World Video | Defence | Foreign Affairs | Natural Events | Trade | NZ in World News | NZ National News Video | NZ Regional News | Search


Australia to Consider Nuclear Power Options


Monday, 21 November, 2005


Australia to Consider Nuclear Power Options as Chinese Interest in Uranium Increases.

SYDNEY, November 21, 2005 -- Australia, with 41% of global uranium reserves, will assess nuclear power development at the Australian National Forum on Nuclear Power Options, being held in Sydney over the 20th and 21st of February, 2006. The consideration comes at a time of rapidly increasing oil prices, uncertainty over international energy security and concerns about global warming. The Forum will be watched closely by industrial leaders such as the United States and Japan, nations hungry for energy resources.

Developing nations will also be paying keen attention. China's interest in Australian uranium has increased dramatically as it looks to secure its energy future. South Korea is also moving rapidly to a greater reliance on nuclear power as it develops hydrogen based systems. Moves by Australia to develop a civilian nuclear power program would likely be accompanied by a significant expansion of uranium mining and calls for greater supply to world markets.

The Forum has been prompted by concerns over energy, as well as Australia's need to address critical infrastructure challenges and water resource management. The Forum will consider a range of issues, including the risks and rewards of exploitation of uranium resources for domestic and export use, nuclear power applications and the development of a global waste repository.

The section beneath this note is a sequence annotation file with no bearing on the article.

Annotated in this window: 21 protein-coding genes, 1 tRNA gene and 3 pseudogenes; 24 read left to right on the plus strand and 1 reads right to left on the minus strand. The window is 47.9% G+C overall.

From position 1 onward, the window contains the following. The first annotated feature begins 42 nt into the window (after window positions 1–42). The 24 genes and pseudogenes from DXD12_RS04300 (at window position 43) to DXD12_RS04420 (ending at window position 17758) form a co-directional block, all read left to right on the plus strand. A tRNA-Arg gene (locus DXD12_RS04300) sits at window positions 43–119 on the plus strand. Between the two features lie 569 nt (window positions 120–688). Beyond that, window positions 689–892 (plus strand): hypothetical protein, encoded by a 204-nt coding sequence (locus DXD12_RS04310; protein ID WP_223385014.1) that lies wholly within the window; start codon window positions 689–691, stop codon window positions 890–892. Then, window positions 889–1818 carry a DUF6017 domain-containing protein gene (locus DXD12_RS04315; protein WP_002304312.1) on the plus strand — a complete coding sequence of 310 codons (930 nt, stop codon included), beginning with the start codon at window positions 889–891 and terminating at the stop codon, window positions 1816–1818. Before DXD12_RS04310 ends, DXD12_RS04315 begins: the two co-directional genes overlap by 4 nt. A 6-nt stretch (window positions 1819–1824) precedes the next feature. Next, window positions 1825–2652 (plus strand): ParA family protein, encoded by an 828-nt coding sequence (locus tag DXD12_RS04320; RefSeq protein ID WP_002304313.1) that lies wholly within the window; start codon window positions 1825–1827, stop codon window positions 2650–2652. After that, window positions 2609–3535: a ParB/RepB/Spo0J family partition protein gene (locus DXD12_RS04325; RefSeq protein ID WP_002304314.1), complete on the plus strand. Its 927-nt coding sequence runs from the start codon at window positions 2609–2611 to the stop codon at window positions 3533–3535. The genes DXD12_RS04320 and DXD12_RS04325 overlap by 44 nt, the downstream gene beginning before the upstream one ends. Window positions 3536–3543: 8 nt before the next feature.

Australia's Minister for Foreign Affairs (Secretary of State equivalent) Alexander Downer, is presenting the keynote address. He has recently advocated increased uranium mining.

"As the holder of the world's largest uranium reserves, we have a responsibility to supply clean energy to other countries, even if so far we've chosen not to use nuclear energy ourselves," he said in September. The Minister has previously been flagged by the US as their preferred candidate to head the International Atomic Energy Agency.

The National Forum is being opened by nuclear power advocate Dr Dennis Jensen, a member of federal parliament and leader of a group of MPs calling for informed debate, based on the best science, on nuclear power development in Australia.

The potential for Australia to contribute significantly to global energy needs has also encouraged related proposals. Former Rhodes Scholar and Prime Minister, Bob Hawke, recently proposed development of an international nuclear waste repository in Australia, arguing the concept on moral, environmental and economic grounds. The opposition Labor Party has rejected the proposal, although there are members on the shadow benches supportive of consideration of nuclear power and the idea already has currency in a number of quarters.

The issue of nuclear power development in Australia, while still contentious, has seen a significant change in positions over the last few years. This has occurred at a time when noted environmentalists, such as Greenpeace founder Patrick Moore, have made calls supporting considered use of nuclear power as the only practical way of reducing greenhouse gas emission volumes.